Installation of a yurt in Mongolia.

Installation of a yurt in Mongolia. Hardscarf (Wikimedia Commons).

Many of today’s yurts retain the same shape, but are built with other, stronger and lighter materials. Today, yurts are a cultural symbol in many regions of Central Asia.

North American teepees

Teepees in the early 20th century

Teepees in the early 20th century. Photo by Arthur Rafton Canning; Amqui (Wikimedia Commons)

Teepees are the traditional dwellings of some native peoples of North America, such as the Sioux. They traditionally followed a nomadic lifestyle (some still do) and these constructions satisfied their needs insofar as they could be assembled, disassembled and stored easily and quickly and protected them from the cold of winter and the heat of summer.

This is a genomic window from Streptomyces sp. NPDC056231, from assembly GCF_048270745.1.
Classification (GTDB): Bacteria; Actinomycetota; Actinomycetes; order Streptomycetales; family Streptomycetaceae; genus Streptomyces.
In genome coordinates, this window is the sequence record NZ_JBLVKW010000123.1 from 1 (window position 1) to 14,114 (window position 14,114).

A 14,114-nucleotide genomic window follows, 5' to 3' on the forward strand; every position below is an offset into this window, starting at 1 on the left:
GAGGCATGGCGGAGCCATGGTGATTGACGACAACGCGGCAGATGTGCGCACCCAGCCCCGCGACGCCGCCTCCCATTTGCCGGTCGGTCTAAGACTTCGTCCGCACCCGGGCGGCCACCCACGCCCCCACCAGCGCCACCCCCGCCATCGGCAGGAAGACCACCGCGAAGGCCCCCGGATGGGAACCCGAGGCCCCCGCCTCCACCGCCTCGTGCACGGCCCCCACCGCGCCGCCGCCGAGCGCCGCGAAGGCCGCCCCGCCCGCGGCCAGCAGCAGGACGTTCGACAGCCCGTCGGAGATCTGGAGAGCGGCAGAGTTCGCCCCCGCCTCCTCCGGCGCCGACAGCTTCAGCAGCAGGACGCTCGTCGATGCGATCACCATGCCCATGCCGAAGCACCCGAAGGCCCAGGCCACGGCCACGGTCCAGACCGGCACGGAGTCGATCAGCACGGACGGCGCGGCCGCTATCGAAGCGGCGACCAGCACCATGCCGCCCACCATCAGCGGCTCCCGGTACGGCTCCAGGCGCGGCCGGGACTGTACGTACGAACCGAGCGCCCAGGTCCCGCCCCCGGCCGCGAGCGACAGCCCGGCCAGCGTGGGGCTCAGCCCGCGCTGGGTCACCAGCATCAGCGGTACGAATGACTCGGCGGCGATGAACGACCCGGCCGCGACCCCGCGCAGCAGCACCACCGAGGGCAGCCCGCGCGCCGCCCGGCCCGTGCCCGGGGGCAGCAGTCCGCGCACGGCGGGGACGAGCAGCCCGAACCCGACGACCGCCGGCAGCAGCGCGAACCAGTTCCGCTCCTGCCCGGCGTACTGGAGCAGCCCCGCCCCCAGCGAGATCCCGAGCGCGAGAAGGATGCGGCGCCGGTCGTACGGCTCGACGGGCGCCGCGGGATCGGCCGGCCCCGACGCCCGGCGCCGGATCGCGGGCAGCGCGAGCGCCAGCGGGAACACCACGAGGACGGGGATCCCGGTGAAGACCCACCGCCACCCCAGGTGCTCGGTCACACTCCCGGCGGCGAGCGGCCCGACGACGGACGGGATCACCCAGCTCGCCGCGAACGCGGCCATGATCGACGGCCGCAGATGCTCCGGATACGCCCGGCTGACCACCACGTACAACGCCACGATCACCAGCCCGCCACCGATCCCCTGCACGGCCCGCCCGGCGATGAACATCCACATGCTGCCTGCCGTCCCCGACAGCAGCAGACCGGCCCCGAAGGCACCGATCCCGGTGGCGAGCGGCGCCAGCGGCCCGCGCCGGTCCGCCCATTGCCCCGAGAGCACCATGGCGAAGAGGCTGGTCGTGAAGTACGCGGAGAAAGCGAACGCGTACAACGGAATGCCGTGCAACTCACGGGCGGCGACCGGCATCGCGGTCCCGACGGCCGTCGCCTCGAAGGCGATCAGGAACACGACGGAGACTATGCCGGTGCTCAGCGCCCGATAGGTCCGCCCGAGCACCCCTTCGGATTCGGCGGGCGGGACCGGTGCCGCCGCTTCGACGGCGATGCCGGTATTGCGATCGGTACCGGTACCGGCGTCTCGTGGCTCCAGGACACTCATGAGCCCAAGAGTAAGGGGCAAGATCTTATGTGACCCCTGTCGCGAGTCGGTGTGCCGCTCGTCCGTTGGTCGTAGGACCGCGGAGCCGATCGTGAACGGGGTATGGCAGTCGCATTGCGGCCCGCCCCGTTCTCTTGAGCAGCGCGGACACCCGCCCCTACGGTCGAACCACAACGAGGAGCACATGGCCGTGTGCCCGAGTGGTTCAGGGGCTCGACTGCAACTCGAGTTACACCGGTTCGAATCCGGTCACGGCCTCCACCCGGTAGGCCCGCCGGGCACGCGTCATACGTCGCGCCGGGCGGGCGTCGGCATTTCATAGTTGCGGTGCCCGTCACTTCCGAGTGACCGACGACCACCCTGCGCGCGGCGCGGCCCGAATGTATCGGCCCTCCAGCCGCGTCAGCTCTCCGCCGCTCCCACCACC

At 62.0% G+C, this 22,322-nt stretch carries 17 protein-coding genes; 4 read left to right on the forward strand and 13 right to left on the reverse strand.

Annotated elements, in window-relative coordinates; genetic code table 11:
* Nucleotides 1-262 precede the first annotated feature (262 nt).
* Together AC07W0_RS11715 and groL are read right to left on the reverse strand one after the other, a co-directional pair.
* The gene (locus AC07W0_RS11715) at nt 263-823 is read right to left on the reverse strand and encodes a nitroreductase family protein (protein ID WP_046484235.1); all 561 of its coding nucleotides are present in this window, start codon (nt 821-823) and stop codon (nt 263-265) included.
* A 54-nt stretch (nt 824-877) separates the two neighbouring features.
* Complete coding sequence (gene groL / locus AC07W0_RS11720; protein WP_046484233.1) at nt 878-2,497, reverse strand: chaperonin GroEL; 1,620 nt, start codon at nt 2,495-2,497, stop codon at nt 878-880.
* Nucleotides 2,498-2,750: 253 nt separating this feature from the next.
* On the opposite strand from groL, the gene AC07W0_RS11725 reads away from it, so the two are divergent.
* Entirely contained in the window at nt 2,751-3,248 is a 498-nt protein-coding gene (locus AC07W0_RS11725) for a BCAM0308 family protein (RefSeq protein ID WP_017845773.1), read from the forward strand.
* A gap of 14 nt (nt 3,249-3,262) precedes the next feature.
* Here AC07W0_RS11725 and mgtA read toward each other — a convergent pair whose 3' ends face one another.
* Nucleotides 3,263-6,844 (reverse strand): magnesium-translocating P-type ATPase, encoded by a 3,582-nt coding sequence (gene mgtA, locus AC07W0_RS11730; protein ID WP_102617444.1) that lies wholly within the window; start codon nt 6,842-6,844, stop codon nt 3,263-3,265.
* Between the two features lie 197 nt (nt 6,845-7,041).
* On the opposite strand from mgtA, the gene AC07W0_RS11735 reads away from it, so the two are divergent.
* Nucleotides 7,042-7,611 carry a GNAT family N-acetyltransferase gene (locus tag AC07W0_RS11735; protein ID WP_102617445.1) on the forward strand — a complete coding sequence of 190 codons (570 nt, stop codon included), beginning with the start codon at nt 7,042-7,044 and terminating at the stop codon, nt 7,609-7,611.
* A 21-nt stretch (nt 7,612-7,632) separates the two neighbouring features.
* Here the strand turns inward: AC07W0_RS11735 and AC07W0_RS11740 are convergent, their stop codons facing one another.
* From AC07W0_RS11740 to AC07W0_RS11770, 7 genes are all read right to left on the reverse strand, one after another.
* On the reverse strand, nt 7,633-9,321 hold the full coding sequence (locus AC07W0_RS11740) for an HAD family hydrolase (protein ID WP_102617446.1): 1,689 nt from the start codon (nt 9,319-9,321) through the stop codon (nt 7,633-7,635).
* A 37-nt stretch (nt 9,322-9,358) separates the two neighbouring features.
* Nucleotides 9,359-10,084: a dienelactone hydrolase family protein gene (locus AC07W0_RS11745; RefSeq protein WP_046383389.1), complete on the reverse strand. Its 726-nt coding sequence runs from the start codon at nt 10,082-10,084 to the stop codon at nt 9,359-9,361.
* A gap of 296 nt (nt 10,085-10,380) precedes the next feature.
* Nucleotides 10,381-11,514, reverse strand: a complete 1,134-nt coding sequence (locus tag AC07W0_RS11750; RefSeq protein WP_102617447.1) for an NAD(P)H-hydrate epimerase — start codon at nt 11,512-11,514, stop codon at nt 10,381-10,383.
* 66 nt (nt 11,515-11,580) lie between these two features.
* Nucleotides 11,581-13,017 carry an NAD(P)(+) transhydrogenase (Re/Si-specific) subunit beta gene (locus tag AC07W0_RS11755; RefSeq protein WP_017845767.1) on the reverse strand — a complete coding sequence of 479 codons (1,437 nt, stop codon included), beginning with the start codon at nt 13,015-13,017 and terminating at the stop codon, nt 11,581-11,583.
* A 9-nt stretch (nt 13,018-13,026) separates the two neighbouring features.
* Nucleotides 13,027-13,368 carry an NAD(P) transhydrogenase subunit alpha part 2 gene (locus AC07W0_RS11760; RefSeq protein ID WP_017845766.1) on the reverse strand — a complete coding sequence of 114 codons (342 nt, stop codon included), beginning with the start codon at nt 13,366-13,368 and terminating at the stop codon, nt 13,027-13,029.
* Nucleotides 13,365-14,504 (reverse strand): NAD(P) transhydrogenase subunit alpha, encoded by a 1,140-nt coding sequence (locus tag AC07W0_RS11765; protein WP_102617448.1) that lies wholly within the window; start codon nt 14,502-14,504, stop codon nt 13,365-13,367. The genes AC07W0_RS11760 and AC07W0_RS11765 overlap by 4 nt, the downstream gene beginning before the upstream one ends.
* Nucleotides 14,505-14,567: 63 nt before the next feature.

These dwellings are based on several vertical wooden beams that are placed in a circle and converge at the upper end. The sides are covered with cloth or animal skins, depending on the climate and the time of year. Their floor plan is usually about three or four meters in diameter, meaning they can accommodate several people.

Peoples from different regions of northern Europe and Asia have erected very similar constructions, such as Chum in the Urals or the Lavvu and Goahti in Lapland. Other examples of very different nomadic architecture are the jaimas, typical of North Africa and adapted to a dry and desert climate, and the wigwam, traditional dwellings of North American villages that have the shape of a dome.

Moving people and changing cities

Today, the activity of the itinerant peoples is joined by that of other people who move for very different reasons: So-called digital nomads, professionals who can work from anywhere in the world and take advantage of this possibility to travel and live new experiences. This philosophy, which is not new (although the technology that allows it is), has coincided in time with trends that seek to rethink the idea of cities.